Climate change and its causes
Climate change – the recent and rapid changes to our climate caused by human activities – is the most significant environmental challenge facing people around the world; most Canberrans understand the science and know that we need to act.
Climate change is caused by increases in the amounts of A gas in the atmosphere (such as carbon dioxide, methane and More in the atmosphere around the world. Over the past 150 years, since the beginning of the industrial era, human activities have added A gas in the atmosphere (such as carbon dioxide, methane and More to the air. This includes the burning of fossil fuels (such as petrol, coal and gas) and the clearing of land for cities and agriculture. Our atmosphere now has the highest levels of A gas in the atmosphere (such as carbon dioxide, methane and More for at least the past 800,000 years and this has been the main cause of changes to the world’s climate since the 1950s.
It doesn’t matter what precise activities cause the gases, or where they are released from – they end up in the Earth’s atmosphere. This makes climate change a global problem that causes changes in our local weather and long-term climate: we are all in this together – A gas in the atmosphere (such as carbon dioxide, methane and More emissions from the ACT have an impact on global climate, and emissions from around the world have an impact on the ACT climate.
Impacts of climate change
Climate change is accelerating faster than most scientists expected.
The world has warmed by 1.1 °C over the past 100 years. At current rates, global warming is likely to reach 1.5 °C in the next 10 to 30 years and 3 °C later this century. The world’s environment, and how it supports us, will be challenged if we don’t keep global warming below 1.5 to 2 °C.
Because of climate change, Australia has experienced more frequent, widespread, severe, and longer-lasting heatwaves, record-breaking fires (see The 2019-20 fire season breakout box) and other devastating events such as tropical cyclones, floods and drought. These have had major impacts on people, the environment and the economy.
Canberrans understand these issues and most (90 per cent) of the community knows it is important to act on climate change. In May 2019, the ACT Government joined hundreds of countries, states and territories to declare a climate emergency – the first Australian territory or state to do so.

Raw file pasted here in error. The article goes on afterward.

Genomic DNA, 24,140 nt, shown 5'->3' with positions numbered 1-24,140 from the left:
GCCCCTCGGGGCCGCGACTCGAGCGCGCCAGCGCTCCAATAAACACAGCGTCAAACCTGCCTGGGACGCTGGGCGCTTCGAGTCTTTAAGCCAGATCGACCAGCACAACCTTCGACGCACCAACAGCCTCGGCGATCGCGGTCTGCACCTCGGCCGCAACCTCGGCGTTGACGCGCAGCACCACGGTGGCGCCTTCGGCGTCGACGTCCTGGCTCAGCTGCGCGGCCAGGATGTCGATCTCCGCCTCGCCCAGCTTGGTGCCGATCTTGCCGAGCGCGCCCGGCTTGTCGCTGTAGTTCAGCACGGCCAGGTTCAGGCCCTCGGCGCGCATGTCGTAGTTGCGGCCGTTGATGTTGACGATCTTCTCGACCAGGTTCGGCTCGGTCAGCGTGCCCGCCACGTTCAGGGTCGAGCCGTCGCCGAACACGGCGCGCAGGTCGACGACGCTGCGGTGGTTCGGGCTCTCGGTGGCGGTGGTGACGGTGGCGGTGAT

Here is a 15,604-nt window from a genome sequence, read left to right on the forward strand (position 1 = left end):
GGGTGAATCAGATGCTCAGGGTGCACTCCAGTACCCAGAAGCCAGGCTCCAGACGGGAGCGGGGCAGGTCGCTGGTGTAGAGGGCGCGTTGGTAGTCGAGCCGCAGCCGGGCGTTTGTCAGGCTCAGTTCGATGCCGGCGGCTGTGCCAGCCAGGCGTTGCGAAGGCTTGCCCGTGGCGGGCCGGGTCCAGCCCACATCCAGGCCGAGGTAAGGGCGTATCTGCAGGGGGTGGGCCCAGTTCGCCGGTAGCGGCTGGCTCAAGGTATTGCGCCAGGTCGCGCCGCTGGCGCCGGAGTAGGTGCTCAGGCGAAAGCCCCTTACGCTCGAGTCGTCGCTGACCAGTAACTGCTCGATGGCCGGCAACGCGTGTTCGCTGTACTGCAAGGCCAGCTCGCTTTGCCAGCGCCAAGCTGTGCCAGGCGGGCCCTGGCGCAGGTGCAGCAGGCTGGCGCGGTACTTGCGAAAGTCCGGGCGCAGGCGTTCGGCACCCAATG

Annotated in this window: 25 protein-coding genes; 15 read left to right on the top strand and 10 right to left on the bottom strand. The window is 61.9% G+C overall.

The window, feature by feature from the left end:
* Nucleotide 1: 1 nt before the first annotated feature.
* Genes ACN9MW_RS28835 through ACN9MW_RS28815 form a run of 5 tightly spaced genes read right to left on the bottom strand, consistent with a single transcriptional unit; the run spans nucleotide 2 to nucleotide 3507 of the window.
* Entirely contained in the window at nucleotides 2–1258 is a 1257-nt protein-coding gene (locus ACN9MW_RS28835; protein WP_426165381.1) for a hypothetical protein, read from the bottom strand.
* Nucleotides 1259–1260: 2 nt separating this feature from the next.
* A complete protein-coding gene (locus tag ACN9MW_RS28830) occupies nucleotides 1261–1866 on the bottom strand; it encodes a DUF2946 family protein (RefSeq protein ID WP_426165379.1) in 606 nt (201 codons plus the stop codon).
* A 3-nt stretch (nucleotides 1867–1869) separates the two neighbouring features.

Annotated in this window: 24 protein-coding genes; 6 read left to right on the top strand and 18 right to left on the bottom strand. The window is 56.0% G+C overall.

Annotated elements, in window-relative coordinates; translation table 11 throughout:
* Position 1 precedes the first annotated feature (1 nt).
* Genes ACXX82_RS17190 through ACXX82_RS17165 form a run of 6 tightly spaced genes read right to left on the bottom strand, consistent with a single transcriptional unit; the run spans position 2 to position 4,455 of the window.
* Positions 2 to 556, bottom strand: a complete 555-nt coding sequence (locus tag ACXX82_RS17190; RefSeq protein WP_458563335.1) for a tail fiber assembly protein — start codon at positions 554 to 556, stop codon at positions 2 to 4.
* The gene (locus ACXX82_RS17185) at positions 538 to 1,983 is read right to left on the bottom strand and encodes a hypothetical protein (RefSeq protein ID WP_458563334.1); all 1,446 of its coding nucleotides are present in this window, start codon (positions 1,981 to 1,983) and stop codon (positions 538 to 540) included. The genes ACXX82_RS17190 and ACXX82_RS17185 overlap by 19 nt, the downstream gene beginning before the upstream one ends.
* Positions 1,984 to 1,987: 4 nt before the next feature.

The Earth is getting warmer
The average global temperature for 2015–2019 was the highest of any five-year period on record. The world’s 10 warmest years on record have all occurred in the 21st century, with the last five years being the hottest. 2019 was the world’s second warmest year on record. 2016 was the warmest, followed by 2015, 2017 and 2018. Similarly, in Australia 2019 was our warmest year on record, followed by 2013, 2005, 2018 and 2017.
Swedish scientist Svante Arrhenius explained over 100 years ago that an increase in temperature would be linked to any increase in A gas in the atmosphere (such as carbon dioxide, methane and More. ‘Double the concentration of carbon dioxide in the atmosphere and the average surface temperature will rise by 4.9 to 6.05 °C,’ he reported in a paper published in the Philosophical Magazine and Journal of Science in 1896. For well over a century scientists have been reporting that any changes to the levels of atmospheric A gas in the atmosphere (such as carbon dioxide, methane and More would warm the planet.
Where do the ACT’s greenhouse gases come from?
Most A gas in the atmosphere (such as carbon dioxide, methane and More emissions in the ACT come from energy, transport and industry. Specific A gas in the atmosphere (such as carbon dioxide, methane and More and their sources include:
- carbon dioxide (CO2) from burning fossil fuels (coal, natural gas and oil), solid waste, trees and wood products, and from chemical reactions such as those involved in cement manufacture
- methane (CH4) from the production and transport of coal, natural gas and oil, from livestock and other agricultural activities, and from waste decay in landfills
- nitrous oxide (N2O) from burning fossil fuels, and from agricultural and industrial activities
- human-made gases including hydrofluorocarbons, perfluorocarbons, sulfur hexafluoride and nitrogen trifluoride, emitted from industrial processes.